Traditionally, many marijuana arrests went like this: a law enforcement officer initiates a traffic stop for a minor traffic offense, and when the driver side window is rolled down, the officer smells marijuana.The officer asks for consent to search the vehicle, and if the driver declines, the officer may call for a drug dog.If the drug dog alerts on the vehicle, the officer then has probable cause to search the vehicle.In states that have adopted the “plain smell doctrine,” the officer has probable cause to search the vehicle if he smells what he believes to be marijuana, without the need for a drug dog to alert on the car.If the officer finds what he believes to be marijuana, he may initiate a roadside test to determine if THC is present in the substance.If THC is present, the individual is arrested and charged with the applicable criminal offense. The legalization of hemp causes various problems in this scenario.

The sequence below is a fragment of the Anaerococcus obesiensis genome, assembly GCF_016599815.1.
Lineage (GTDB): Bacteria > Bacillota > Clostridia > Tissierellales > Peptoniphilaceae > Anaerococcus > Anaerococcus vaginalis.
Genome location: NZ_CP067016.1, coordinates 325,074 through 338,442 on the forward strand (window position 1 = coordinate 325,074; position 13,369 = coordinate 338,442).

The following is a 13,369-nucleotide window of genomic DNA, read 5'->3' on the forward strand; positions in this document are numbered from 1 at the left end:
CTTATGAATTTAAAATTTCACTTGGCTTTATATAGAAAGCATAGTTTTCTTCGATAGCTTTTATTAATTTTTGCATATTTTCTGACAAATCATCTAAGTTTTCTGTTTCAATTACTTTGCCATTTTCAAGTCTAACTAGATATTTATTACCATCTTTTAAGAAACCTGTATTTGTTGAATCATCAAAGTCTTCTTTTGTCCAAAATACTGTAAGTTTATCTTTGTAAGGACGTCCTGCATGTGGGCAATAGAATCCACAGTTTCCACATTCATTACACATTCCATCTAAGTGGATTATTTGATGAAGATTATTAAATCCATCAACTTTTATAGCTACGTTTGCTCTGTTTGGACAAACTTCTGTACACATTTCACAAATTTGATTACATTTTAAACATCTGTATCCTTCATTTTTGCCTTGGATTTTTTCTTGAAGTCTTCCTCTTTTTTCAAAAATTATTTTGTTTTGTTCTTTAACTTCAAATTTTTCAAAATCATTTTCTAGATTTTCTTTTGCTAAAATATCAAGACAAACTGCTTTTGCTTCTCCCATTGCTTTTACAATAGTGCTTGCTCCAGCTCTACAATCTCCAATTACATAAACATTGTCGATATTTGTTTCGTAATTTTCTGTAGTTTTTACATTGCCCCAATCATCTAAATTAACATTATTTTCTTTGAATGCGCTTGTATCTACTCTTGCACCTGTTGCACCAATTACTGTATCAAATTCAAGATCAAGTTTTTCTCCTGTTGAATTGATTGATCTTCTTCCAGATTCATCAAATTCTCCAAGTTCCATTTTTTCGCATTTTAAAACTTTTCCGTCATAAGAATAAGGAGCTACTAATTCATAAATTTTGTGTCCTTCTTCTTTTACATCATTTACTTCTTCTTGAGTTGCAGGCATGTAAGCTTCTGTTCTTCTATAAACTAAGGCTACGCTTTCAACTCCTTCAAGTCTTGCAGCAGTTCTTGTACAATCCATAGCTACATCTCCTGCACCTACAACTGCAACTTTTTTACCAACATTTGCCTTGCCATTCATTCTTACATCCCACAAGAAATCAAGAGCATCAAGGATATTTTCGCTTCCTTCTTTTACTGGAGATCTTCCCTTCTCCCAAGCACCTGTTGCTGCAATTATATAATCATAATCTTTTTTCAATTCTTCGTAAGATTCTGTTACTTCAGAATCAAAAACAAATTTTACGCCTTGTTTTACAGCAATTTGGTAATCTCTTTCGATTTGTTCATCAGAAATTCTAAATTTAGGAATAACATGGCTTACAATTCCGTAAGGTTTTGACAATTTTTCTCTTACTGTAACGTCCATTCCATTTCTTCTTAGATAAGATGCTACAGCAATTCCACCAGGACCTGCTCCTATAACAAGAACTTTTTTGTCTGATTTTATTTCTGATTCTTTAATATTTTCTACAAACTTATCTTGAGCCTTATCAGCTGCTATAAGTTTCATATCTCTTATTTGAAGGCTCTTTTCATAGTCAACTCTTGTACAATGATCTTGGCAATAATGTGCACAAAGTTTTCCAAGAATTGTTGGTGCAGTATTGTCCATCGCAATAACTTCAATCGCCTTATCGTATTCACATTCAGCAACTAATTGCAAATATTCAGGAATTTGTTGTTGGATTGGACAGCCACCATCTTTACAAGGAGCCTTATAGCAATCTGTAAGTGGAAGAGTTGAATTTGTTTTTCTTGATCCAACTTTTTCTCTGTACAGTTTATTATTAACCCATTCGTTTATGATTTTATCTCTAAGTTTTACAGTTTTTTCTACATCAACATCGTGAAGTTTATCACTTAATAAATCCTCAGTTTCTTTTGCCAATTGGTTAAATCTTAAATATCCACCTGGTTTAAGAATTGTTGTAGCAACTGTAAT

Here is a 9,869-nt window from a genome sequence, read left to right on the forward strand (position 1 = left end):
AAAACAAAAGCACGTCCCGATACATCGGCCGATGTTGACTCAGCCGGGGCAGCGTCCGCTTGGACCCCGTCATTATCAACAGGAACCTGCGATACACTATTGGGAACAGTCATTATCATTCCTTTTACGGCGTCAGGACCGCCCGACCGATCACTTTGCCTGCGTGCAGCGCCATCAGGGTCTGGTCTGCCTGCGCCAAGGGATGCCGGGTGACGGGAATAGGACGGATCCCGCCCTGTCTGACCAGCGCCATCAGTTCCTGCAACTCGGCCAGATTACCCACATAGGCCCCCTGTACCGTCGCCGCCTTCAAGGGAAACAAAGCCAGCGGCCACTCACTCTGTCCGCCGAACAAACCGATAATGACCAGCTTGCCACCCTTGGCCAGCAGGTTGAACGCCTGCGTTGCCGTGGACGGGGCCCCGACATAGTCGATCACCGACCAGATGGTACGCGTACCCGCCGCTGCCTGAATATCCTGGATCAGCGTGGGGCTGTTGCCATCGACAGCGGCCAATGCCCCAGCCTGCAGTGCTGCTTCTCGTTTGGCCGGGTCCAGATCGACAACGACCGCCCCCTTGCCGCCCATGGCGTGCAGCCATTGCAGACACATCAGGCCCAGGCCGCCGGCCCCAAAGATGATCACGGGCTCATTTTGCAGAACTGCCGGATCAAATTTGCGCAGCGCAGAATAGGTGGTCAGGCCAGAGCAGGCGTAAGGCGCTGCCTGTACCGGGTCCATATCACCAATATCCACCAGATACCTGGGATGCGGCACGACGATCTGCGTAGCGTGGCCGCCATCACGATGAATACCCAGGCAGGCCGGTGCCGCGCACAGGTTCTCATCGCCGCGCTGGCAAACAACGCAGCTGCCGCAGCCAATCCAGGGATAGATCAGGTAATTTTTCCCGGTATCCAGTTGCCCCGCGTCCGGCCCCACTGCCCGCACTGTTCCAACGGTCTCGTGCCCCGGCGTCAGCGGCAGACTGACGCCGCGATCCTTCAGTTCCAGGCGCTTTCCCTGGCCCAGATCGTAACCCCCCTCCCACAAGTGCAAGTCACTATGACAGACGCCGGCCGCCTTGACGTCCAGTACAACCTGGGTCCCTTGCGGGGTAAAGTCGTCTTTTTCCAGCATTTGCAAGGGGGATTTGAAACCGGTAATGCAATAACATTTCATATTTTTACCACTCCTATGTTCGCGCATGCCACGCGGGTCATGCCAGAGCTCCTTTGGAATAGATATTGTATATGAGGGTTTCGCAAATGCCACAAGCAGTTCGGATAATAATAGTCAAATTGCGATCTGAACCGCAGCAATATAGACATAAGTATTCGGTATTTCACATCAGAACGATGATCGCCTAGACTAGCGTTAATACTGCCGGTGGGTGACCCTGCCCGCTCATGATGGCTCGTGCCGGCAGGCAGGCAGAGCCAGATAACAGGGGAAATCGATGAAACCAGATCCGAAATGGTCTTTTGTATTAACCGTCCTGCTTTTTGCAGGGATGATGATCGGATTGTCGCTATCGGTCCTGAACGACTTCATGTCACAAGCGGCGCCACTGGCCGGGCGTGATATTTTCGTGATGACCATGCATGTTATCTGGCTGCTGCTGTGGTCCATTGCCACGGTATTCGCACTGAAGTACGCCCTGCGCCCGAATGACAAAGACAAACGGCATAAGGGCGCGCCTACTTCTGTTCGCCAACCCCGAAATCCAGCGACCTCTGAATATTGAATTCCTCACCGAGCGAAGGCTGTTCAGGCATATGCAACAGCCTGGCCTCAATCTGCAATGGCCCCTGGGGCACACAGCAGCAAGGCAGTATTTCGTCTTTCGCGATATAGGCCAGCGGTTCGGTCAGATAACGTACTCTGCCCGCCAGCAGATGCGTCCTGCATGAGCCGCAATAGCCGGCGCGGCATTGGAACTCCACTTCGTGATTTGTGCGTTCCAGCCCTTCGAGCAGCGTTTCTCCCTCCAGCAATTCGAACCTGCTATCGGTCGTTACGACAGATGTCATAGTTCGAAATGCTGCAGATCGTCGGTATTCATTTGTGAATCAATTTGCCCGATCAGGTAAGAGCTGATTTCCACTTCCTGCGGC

When an officer or a drug-detection dog smells what is believed to be marijuana coming from the vehicle, the scent may in fact be that of legal hemp. Because hemp and marijuana are the same plant, they cannot be distinguished by smell. This creates an issue in establishing probable cause to search the vehicle. Colorado has already addressed this issue, though in circumstances related to legal marijuana. In People v. McKnight, a drug dog alerted to a vehicle which was then searched and found to contain a pipe with methamphetamine residue.The Colorado Supreme Court held that a drug dog trained to alert to the scent of various drugs, including marijuana, that alerts on a vehicle, does not give law enforcement probable cause to search that vehicle because the dog could be altering to the scent of marijuana, which is legal in the state of Colorado.It is likely that states with legal hemp programs but illegal marijuana may come to similar conclusions. A drug dog that is trained to alert to the scent of marijuana could very well alert to the scent of legal hemp in a vehicle because hemp and marijuana cannot be distinguished by scent.